The Asia Pacific region continues to display the widest diversity in real estate transparency worldwide – Australia (3rd) and New Zealand (4th) top the Asia Pacific ranks, while Mongolia (99th) and Myanmar (100th) are some of the least transparent countries globally.  In the latest survey, the top tier in Asia Pacific has pushed forward in terms of global rankings (New Zealand from 5th to 4th), but most of the region has not seen much change.  In fact, the lowest rung has fallen in terms of global rankings – Vietnam (from 62th to 68th) and Macau (from 64th to 71st) due to faster progress seen elsewhere in the world, and Mongolia (from 93rd to 99th) due to scores worsening since 2012.

Overall transparency in the region has seen moderate improvements in the 2014 survey, building on advancement in 2010 (due to progress in China and India) and 2012 (led by emerging South East Asian countries).  Only five markets (Japan, Thailand, India Tier 1 & 2 cities and South Korea) have registered moderate score improvements, but none ranks among the global Top 10 improvers; the rest of the region has seen generally small improvement.

Limited improvement in the availability of market fundamentals data and slow progress in regard to policy reforms in the past two years have contributed to the results in 2014:

  • China’s limited improvement in overall real estate transparency is mainly restricted to its Tier I cities.
  • Singapore has inched ahead of Hong Kong once again (also in 2010) in a close race for the top transparency position in Asia, with the latter seeing its scores fall since 2012 in the areas of corporate governance and property taxation.
  • Transparency levels are still low in Japan and South Korea relative to these two countries’ economic maturity. This is largely due to a relative lack of market fundamentals intelligence as well as low transparency regarding reconciliation of services charges for facilities management.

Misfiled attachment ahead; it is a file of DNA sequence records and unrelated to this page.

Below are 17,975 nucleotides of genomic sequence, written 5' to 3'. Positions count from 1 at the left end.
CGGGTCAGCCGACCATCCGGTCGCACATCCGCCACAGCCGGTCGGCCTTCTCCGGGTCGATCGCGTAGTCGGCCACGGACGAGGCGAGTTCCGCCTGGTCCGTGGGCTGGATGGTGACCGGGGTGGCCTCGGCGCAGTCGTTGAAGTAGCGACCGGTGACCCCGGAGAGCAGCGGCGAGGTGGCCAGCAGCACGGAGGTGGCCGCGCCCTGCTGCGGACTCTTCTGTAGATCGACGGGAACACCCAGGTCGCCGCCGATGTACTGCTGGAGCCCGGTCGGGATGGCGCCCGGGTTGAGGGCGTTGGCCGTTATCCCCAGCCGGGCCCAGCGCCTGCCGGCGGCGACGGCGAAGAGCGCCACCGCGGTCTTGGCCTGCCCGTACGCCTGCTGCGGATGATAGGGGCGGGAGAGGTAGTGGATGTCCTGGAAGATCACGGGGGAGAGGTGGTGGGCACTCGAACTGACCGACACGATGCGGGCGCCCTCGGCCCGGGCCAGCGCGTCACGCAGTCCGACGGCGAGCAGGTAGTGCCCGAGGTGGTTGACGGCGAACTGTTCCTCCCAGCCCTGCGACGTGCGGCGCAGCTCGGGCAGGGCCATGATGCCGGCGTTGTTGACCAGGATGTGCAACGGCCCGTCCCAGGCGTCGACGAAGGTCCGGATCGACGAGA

• India has seen moderate improvements in overall transparency scores for Tier I and II cities (mainly in market fundamentals) and limited gains for Tier III cities.  India still scores among the lowest in the transparency of its transaction process (e.g. high costs of investment transactions, weak professional standards for local agents).


  • All countries in emerging Southeast Asia have seen some improvements (but less significant than 2012 when the sub-region accounted for 3 out of the top 10 global improvers).  The sub-region has generally seen improvements in regulatory/legal and the transaction process.
  • Going forward, the region should see further progress in transparency improvements stemming from both public and private sector players.  Demand from international investors and corporate occupiers should continue to lead to better information on market fundamentals.  Another area that is moving in a positive direction is the regulatory and legal environment.  For example, China plans to introduce a national property registry before 2018, which will probably precede the expansion of a property tax nationally.  Taiwan is currently examining a bill which requires all pre-sales to be declared.  Later this year India is likely to enact the Real Estate Regulation Bill, which seeks to improve regulation over real estate agents and the quality of land registry records.  India could see faster improvements in real estate transparency in the future following the election in May of the first majority government in 30 years; the new government will undoubtedly be in a stronger position to push through economic reforms.